Trudy divided the book according to emphasis into three sections—Right Practice, Right Attitude, and Right Under­standing—roughly corresponding to body, feeling, and mind. She also chose the titles for the talks and the epigraphs that follow the titles, these being taken usually from the body of the lectures. The choices are of course somewhat arbitrary, but she did this to set up a kind of tension between the spe­cific sections, titles, and epigraphs, and the talks themselves. The relationship between the talks and these added elements will help the reader probe the lectures. The only talk not given originally to the Los Altos group is the Epilogue, which is a condensation of two talks given when Zen Center moved into its new San Francisco headquarters.

          Shortly after finishing work on this book, Trudy died of cancer at the age of thirty. She is survived by her two chil­dren, Annie and Will, and her husband, Mike, a painter. He contributed the drawing of the fly on page 69. A Zen student for many years, when asked to do something for this book, he said: “I can’t do a Zen drawing. I can’t do a drawing for anything other than the drawing. I certainly can’t see doing drawings of zafu [meditation pillows] or lotuses or ersatz something. I can see this idea, though.” A realistic fly often occurs in Mike’s paintings. Suzuki-roshi is very fond of the frog, which sits so still it might be asleep, but is alert enough to notice every insect which comes by. Maybe the fly is waiting for the frog.

           Trudy and I worked together in a number of ways on the book and she asked me to complete the editing, write the introduction, and see to its publication. After considering several publishers, I found that John Weatherhill, Inc., through Meredith Weatherby and Audie Bock, were able to polish, design, and publish this book in exactly the way it should be published. The manuscript was read before publication by Professor Kogen Mizuno, head of the Buddhist Studies Department, Komazawa University, and an outstand­ing scholar of Indian Buddhism. He generously helped with the transliteration of the Sanskrit and Japanese Buddhist terms.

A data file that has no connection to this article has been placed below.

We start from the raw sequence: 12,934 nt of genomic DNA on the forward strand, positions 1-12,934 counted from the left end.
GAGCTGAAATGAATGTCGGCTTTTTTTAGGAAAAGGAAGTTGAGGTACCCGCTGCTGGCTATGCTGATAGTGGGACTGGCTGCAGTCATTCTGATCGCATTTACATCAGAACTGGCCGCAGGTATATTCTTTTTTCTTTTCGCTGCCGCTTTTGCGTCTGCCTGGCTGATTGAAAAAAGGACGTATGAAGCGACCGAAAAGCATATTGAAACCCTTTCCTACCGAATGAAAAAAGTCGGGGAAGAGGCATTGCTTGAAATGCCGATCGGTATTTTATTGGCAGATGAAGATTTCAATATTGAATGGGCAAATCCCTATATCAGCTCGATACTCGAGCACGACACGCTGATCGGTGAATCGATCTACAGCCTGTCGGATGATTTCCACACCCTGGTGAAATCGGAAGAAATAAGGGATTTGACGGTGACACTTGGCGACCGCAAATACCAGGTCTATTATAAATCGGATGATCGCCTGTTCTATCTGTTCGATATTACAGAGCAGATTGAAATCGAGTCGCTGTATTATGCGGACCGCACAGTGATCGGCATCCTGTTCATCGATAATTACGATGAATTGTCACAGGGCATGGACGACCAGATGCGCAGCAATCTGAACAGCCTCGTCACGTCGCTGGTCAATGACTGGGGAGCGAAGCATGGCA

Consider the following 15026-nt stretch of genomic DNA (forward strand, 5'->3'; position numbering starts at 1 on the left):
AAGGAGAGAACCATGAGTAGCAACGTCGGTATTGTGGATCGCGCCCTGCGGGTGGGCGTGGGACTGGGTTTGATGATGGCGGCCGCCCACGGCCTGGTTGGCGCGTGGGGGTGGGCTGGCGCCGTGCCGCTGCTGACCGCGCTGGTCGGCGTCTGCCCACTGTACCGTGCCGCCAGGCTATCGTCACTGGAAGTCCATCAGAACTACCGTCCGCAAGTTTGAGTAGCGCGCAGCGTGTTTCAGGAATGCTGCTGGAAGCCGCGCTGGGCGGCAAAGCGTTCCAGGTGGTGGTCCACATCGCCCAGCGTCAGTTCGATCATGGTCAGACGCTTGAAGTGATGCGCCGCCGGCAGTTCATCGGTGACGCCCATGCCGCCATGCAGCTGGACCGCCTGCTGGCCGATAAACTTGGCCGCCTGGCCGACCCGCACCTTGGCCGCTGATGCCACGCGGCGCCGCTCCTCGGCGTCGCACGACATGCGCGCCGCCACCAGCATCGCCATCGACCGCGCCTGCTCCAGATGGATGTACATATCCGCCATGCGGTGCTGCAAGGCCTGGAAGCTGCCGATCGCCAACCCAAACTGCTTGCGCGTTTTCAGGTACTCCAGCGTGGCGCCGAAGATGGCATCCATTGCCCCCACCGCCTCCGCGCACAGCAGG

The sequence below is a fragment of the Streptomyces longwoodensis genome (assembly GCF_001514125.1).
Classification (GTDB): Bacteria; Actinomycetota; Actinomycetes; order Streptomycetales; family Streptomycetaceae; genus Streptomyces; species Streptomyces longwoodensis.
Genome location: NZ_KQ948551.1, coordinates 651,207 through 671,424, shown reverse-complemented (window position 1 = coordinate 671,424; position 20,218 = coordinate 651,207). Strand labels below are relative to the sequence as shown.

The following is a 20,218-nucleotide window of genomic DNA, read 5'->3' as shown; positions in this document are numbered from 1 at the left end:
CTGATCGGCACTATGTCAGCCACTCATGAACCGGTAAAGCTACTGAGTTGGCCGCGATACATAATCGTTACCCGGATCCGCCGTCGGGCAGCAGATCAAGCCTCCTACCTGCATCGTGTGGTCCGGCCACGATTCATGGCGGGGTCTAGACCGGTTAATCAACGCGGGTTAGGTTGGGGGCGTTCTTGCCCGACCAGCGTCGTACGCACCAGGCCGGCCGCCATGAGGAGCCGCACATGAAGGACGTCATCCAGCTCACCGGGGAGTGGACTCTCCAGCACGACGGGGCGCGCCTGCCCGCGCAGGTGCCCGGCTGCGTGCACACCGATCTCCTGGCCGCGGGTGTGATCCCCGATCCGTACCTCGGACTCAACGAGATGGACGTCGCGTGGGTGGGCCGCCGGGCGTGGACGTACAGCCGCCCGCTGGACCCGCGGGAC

Suzuki-roshi never talks about his past, but this much I have pieced together. He was the disciple of Gyokujun So-on-daiosho, one of the leading Soto Zen masters of the time. Of course he had other teachers too, one of whom emphas­ized a deep and careful understanding of the sutras. Suzuki-roshi’s father was also a Zen master, and, while still a boy, Suzuki began his apprenticeship under Gyokujun, a disciple of his father’s. Suzuki was acknowledged a Zen master when he was rather young, I think at about the age of thirty. His responsibility in Japan included many temples and a monas­tery, and he was responsible for rebuilding several temples. During the Second World War he was the leader of a pacifist group in Japan. He had been interested in coming to Amer­ica when he was young, but had long given up the idea when he was asked by a friend to go to San Francisco for one or two years to lead the Japanese Soto Buddhist congrega­tion there.